Israel cemetery search #general

Trudy Barch

Hi friends,

Happy Chanukah to all.

1) Where would a family member that died after 1950 in Jerusalem, Israel
probably be buried?
I tried JewishGen database and had no luck. Where else should I look?

The name is Eleizer (or some similar spelling) WATSTEIN

2) Also twins that died at birth prior to 1905 in Jerusalem Palastine,
would there be a birth and death record for them?
If so, where would I find that information? Don't know if they were male
or female or one of each.

Thank you, Trudy Barch (FL)

Dahn Cukier


At any time after 1950, the person would probably be buried in Jerusalem.
Mt of Olives, which is/was listed online. There is a group photographing
the graves. The index may be offset >from the actual photo by a few graves.
If the grave was destroyed by Jordan between 1948-1967. there may not
be records.

Sanhedria was very close to the ceasefire line and use was being
discontinued since 1948. A number of small cemeteries were opened and
closed. The grave were supposed to be moved to Har Hamenuchot, but not
all were moved.

The only way to find a Jerusalem grave is to call the 10+
burial societies (chavri kadisha).

There are 3 Ashkanazi and a general Jerusalem.

If a person has family elsewhere, they may be buried at a local cemetery.
Did the person have family outside Jerusalem? Remember that in those
years the trip to Jerusalem >from Lod was over 90 minutes

I once looked for a grave in Yavneh >from 1952. There is no listing of graves
from those years, so I walked around the small old Yavneh cemetery
until I found a grave marker with the first and father's name and a date.
There was no family name.

Please contact me off-list.

Searching and photography of graves by request is a hobby.
But I cannot get to Jerusalem, and I still have to get myself to Metulla.


Dahn Cukier

Asher <aarbit1@...>

The first place to look for burials in Israel is
Although work continues, the majority of the gravestones in the country
have been photographed and transcribed.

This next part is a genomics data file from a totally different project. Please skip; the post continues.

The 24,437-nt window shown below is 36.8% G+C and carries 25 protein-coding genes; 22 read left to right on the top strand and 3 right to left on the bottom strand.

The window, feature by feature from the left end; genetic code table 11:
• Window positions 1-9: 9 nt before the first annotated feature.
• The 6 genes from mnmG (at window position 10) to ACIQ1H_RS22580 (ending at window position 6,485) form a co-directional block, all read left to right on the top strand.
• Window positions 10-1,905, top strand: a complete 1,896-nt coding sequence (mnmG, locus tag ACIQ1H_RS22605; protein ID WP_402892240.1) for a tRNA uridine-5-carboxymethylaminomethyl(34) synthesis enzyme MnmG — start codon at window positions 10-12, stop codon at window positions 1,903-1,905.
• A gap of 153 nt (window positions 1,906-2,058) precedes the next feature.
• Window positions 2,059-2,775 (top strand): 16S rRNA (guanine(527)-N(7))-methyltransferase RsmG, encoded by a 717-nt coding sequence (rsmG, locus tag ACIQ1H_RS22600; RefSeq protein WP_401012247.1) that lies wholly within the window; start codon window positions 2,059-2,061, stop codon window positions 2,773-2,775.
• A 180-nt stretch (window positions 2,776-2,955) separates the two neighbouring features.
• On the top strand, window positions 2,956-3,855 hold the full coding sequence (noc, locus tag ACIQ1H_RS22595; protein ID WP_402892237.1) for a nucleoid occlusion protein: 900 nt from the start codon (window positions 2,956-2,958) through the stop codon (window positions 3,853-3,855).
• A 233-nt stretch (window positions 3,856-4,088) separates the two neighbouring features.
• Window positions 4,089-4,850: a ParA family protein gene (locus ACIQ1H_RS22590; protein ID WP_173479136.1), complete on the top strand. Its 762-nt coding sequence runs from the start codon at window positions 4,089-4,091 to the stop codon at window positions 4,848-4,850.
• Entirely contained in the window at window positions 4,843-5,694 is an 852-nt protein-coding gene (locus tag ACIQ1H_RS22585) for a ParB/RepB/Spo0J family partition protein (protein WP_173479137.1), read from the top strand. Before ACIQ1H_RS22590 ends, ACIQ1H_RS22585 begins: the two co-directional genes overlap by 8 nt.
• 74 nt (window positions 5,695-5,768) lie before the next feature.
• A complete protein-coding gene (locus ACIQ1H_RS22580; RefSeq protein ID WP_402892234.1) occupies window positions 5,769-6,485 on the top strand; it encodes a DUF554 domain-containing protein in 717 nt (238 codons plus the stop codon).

Searches are free. You must type the name in the language that appears
on the gravestone, which is usually Hebrew.

Asher Arbit

Dahn Cukier

I agree the best places to look are the on-line indexes.

Jewishgen, Billiongraves, Findagrave, the few
Israeli locations that are online, Tel Aviv, Sgula, Haifa,
Hod Hasharon, Izkor (Min of Defense), there may
be more now.

The major problem I've found is miss-indexing or
missing entries on all of the above data bases.

Israeli listings will include the date of burial
and the *father*'s name. Israeli's, after about 1960 are recorded
at Bituach Leumi - *but* requires the Israeli ID number and is not
open to the public.

About mistakes of indexing, the PC only came out in the 1980s, and became
a tool in the 1990's. People recorded what they saw on the stones, but
some spelled the name >from the sound, so a vav-vav may have become
a bet. A David may have an extra yod, as Dav-i-d.

I have found (in 2014), for instance, approximately 30% of the Izkor
data base has some discrepancy with the stone, name, parent's
name, army/police rank and even location of the grave.

Tel Aviv, I searched for a grave, I had a name in English and date of
death. The index recorded the DOD, but the Dalet as a vav. So 34 was
listed as 36. I only found the problem when zooming in on the photo I
took, it was not apparent at the grave site.

A kibbutz. The graves are under trees and covered with leaves. I asked in
the office if they knew the site of a grave. They claimed the person was
not there, since only members are buried in their cemetery. The person
was the sister of a member and was buried at the site.

Jewishgen. The Netanya entries do/did not have the
Gush/area. But the data is very important as it gives
both the Hebrew and English names. I have used that
on almost every search.

Dahn Cukier